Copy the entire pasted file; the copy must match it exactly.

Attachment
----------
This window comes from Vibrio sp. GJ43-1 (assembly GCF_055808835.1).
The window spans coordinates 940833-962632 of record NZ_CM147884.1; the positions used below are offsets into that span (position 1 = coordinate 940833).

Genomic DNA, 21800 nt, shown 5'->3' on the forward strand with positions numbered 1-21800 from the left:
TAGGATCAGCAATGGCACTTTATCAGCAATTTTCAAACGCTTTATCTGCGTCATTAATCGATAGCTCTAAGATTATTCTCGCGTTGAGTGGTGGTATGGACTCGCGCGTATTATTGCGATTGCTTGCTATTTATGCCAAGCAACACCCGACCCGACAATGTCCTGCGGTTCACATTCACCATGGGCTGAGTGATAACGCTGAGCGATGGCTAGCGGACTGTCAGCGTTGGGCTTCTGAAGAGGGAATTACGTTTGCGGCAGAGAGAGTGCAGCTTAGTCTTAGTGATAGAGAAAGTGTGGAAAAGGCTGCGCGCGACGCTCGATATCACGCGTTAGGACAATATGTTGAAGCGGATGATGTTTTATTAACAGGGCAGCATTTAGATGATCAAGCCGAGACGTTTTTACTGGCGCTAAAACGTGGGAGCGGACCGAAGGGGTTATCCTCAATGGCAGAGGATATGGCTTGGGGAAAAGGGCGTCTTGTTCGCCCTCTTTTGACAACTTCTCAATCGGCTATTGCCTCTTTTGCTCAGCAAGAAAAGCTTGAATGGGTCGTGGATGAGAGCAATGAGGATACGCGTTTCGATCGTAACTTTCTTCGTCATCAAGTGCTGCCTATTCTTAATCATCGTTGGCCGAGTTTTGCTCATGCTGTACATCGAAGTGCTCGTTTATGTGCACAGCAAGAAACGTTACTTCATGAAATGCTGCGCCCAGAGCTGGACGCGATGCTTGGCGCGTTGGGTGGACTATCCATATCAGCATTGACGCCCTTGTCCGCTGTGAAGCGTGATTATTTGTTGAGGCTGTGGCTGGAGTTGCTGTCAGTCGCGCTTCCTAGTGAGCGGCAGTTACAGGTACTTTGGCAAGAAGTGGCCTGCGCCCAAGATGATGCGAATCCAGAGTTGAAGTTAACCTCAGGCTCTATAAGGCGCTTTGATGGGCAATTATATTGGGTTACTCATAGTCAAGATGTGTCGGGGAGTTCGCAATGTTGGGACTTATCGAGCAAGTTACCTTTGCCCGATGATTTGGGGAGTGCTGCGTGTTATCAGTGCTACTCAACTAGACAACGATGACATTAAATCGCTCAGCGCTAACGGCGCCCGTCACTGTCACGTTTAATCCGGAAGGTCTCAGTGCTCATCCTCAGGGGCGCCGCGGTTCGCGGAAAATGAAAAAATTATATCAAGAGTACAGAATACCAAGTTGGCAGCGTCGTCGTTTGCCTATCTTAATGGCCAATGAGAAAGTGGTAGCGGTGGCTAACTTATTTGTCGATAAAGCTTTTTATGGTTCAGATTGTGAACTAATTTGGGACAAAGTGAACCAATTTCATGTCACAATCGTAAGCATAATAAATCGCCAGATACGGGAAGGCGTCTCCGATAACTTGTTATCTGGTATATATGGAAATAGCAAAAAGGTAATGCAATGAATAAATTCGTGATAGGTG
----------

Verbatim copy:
This window comes from Vibrio sp. GJ43-1 (assembly GCF_055808835.1).
The window spans coordinates 940833-962632 of record NZ_CM147884.1; the positions used below are offsets into that span (position 1 = coordinate 940833).

Genomic DNA, 21800 nt, shown 5'->3' on the forward strand with positions numbered 1-21800 from the left:
TAGGATCAGCAATGGCACTTTATCAGCAATTTTCAAACGCTTTATCTGCGTCATTAATCGATAGCTCTAAGATTATTCTCGCGTTGAGTGGTGGTATGGACTCGCGCGTATTATTGCGATTGCTTGCTATTTATGCCAAGCAACACCCGACCCGACAATGTCCTGCGGTTCACATTCACCATGGGCTGAGTGATAACGCTGAGCGATGGCTAGCGGACTGTCAGCGTTGGGCTTCTGAAGAGGGAATTACGTTTGCGGCAGAGAGAGTGCAGCTTAGTCTTAGTGATAGAGAAAGTGTGGAAAAGGCTGCGCGCGACGCTCGATATCACGCGTTAGGACAATATGTTGAAGCGGATGATGTTTTATTAACAGGGCAGCATTTAGATGATCAAGCCGAGACGTTTTTACTGGCGCTAAAACGTGGGAGCGGACCGAAGGGGTTATCCTCAATGGCAGAGGATATGGCTTGGGGAAAAGGGCGTCTTGTTCGCCCTCTTTTGACAACTTCTCAATCGGCTATTGCCTCTTTTGCTCAGCAAGAAAAGCTTGAATGGGTCGTGGATGAGAGCAATGAGGATACGCGTTTCGATCGTAACTTTCTTCGTCATCAAGTGCTGCCTATTCTTAATCATCGTTGGCCGAGTTTTGCTCATGCTGTACATCGAAGTGCTCGTTTATGTGCACAGCAAGAAACGTTACTTCATGAAATGCTGCGCCCAGAGCTGGACGCGATGCTTGGCGCGTTGGGTGGACTATCCATATCAGCATTGACGCCCTTGTCCGCTGTGAAGCGTGATTATTTGTTGAGGCTGTGGCTGGAGTTGCTGTCAGTCGCGCTTCCTAGTGAGCGGCAGTTACAGGTACTTTGGCAAGAAGTGGCCTGCGCCCAAGATGATGCGAATCCAGAGTTGAAGTTAACCTCAGGCTCTATAAGGCGCTTTGATGGGCAATTATATTGGGTTACTCATAGTCAAGATGTGTCGGGGAGTTCGCAATGTTGGGACTTATCGAGCAAGTTACCTTTGCCCGATGATTTGGGGAGTGCTGCGTGTTATCAGTGCTACTCAACTAGACAACGATGACATTAAATCGCTCAGCGCTAACGGCGCCCGTCACTGTCACGTTTAATCCGGAAGGTCTCAGTGCTCATCCTCAGGGGCGCCGCGGTTCGCGGAAAATGAAAAAATTATATCAAGAGTACAGAATACCAAGTTGGCAGCGTCGTCGTTTGCCTATCTTAATGGCCAATGAGAAAGTGGTAGCGGTGGCTAACTTATTTGTCGATAAAGCTTTTTATGGTTCAGATTGTGAACTAATTTGGGACAAAGTGAACCAATTTCATGTCACAATCGTAAGCATAATAAATCGCCAGATACGGGAAGGCGTCTCCGATAACTTGTTATCTGGTATATATGGAAATAGCAAAAAGGTAATGCAATGAATAAATTCGTGATAGGTG